God displays His holiness (Exodus 19)

Our God is a holy God, and His holiness requires wrath and judgment against all that is unholy. Therefore, all sin receives His full wrath in judgment. Because our God is holy, we should not be surprised that the Bible presents us with occasions when the wrath of God breaks into time and space.

As the children of Israel fled the Egyptians into the wilderness, they quickly arrived at Sinai where God was going to give them His Law (Exodus 19). This giving of the Law was the first time that God had explicitly manifested His holiness to His people, stating in a moral code the expression of His holiness in commandments and ordinances. As stated, His Law was inflexible and uncompromising, and every violation received a just recompense (Hebrews 2:2). It was a Law of condemnation and judgment that required blood sacrifices if there was to be any forgiveness. The Law was terrifying and awesome and was meant to instill fear and reverence in the people.

When God delivered His Law and displayed His holiness, everything about the occasion brought feelings of awe and fear. The LORD told Moses,

Let the people be ready for the third day, for on the third day the LORD will come down on Mount Sinai (Exodus 19:11-12).

Then, in 19:16:

16 So it came about on the third day, when it was morning, that there were thunder and lightning flashes and a thick cloud over the mountain and a very loud trumpet sound, so that all the people who were in the camp trembled.

18 Now Mount Sinai was all in smoke because the Lord descended upon it in fire; and its smoke ascended like the smoke of a furnace, and the entire mountain quaked violently. 19 When the sound of the trumpet grew louder and louder, Moses spoke, and God answered him with thunder.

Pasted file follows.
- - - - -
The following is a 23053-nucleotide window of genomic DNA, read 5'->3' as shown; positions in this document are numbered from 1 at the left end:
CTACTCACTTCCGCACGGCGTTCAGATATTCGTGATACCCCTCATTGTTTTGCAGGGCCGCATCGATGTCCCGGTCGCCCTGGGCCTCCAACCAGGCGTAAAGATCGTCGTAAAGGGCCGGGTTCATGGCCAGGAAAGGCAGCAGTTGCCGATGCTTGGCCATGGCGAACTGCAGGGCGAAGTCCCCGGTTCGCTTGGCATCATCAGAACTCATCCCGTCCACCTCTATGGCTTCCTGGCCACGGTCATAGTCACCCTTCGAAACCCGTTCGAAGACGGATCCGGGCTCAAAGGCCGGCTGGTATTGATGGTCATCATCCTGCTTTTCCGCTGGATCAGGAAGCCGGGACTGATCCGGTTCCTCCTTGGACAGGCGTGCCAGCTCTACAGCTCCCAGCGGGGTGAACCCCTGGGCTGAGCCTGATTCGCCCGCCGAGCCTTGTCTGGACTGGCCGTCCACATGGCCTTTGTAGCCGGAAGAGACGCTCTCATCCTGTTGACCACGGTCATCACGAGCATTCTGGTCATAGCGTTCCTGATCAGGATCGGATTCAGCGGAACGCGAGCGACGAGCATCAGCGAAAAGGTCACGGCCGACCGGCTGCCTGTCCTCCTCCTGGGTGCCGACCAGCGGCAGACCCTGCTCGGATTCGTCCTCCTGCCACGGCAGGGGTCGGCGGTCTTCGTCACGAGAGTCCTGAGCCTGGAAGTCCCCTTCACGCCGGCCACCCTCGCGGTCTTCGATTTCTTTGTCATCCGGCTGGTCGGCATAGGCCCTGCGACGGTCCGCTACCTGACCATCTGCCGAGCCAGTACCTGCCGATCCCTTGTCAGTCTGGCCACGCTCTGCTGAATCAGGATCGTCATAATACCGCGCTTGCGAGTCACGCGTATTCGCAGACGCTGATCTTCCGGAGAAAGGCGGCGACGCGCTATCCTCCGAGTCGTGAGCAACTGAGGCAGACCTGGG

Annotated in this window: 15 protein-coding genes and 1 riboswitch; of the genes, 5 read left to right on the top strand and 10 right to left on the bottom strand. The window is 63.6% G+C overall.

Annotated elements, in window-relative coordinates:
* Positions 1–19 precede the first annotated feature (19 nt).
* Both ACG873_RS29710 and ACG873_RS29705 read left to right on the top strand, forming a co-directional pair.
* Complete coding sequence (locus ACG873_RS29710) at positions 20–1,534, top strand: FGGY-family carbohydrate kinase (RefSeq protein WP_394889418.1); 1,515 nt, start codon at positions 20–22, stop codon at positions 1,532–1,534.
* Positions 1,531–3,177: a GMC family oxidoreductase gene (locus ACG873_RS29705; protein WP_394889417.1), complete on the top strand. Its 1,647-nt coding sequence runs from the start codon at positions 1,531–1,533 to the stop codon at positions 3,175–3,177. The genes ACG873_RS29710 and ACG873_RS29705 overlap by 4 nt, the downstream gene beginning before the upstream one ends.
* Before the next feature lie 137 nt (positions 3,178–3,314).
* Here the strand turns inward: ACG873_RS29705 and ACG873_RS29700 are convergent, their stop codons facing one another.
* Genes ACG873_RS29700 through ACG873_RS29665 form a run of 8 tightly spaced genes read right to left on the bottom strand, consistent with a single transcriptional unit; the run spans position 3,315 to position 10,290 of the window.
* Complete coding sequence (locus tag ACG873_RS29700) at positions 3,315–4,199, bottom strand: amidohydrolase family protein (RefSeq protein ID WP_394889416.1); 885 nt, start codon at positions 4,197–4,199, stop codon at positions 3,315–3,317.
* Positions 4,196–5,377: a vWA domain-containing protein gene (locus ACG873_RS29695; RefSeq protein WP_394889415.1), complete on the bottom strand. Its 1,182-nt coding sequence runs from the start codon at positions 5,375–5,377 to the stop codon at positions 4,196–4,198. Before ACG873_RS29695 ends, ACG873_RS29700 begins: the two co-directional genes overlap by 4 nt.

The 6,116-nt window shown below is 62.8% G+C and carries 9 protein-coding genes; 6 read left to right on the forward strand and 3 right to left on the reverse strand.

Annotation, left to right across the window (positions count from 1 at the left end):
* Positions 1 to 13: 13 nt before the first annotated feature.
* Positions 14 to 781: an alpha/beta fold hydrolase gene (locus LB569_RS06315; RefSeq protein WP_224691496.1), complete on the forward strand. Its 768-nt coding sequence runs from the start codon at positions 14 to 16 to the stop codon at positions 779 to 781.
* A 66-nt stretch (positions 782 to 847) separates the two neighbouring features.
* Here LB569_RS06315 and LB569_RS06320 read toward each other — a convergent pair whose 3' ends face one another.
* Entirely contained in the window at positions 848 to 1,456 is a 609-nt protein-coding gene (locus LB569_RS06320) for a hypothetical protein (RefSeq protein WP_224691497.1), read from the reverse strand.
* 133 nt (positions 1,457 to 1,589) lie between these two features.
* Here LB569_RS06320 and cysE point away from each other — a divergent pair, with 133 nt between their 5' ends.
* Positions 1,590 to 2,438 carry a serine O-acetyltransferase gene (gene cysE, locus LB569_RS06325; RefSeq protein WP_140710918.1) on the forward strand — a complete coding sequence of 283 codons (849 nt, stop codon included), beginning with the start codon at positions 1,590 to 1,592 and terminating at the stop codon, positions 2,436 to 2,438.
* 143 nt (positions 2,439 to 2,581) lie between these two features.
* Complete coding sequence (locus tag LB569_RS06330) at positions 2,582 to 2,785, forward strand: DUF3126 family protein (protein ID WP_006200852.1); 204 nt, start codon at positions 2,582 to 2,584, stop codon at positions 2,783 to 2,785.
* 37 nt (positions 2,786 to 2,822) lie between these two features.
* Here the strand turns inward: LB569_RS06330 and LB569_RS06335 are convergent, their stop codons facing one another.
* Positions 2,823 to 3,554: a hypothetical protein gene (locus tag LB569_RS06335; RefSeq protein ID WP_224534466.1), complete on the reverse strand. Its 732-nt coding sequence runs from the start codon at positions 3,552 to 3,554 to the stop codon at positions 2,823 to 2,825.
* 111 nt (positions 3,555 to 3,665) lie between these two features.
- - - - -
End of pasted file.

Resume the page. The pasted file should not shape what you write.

The LORD is holy, and whenever He manifests Himself to sinful man, man is overwhelmed and undone (Isaiah 6). But here, not only is the LORD coming down from heaven to speak to His people, but He is also delivering His holy Law, the Law of condemnation, the Law that every one of His people will violate (Romans 3:23), the Law that will result in judgment, the Law that will require the sacrificial death of Jesus Christ on Calvary’s cross. So here, on Mount Sinai, everything evokes awe and fear. There is thunder and lightning flashes and thick cloud. There is a loud trumpet sound coming from heaven (19:16), and this eerie, heavenly blare of the trumpet grows louder and louder (19:19). The entire mountain is engulfed in smoke and fire. The smoke ascends like the smoke of a furnace, and the entire mountain is quaking violently. “Our God is a consuming fire (Hebrews 12:29).” Abject terror is the response from the people, which is entirely appropriate. God is manifesting His holiness in Law and judgment, and it evokes terrified reverence.

It is a terrifying thing to fall into the hands of the living God. – Hebrews 10:31

But there was another occasion even more awesome than this day at Mount Sinai when God again manifested His holiness. This occasion involved a hill instead of a mountain, and there was no thunder or lightning or fire or billowing smoke like a furnace. There was no eerie heavenly trumpet blast getting louder and louder. The scene was fairly quiet, just some bystanders looking on as three men endured the agony of crucifixion. Then something changed.

When the sixth hour came, darkness fell over the whole land until the ninth hour. – Mark 15:33

Darkness. There was darkness over the whole land, the darkness of judgment, the darkness of condemnation. Darkness as the expression of God’s holiness. And now the Man on the middle cross seemed to be enduring an agony much deeper than mere physical pain. This is Jesus Christ, the Chosen One. This is Jesus, the only One worthy to bear our sin, the only One able to bear our sin, Jesus Christ the Holy One enduring the full fury of the wrath of God against the sins of His people.

He made Him who knew no sin to be sin on our behalf, so that we might become the righteousness of God in Him. – 2 Corinthians 5:21

So, for three hours on this Friday, Jesus Christ became sin for me and received the punishment that my sins deserved. He encountered the holiness of God in judgment.

At the ninth hour Jesus cried out with a loud voice, “Eloi, Eloi, lama sabachthani?” which is translated, “My God, My God, why have You forsaken Me?” – Mark 15:34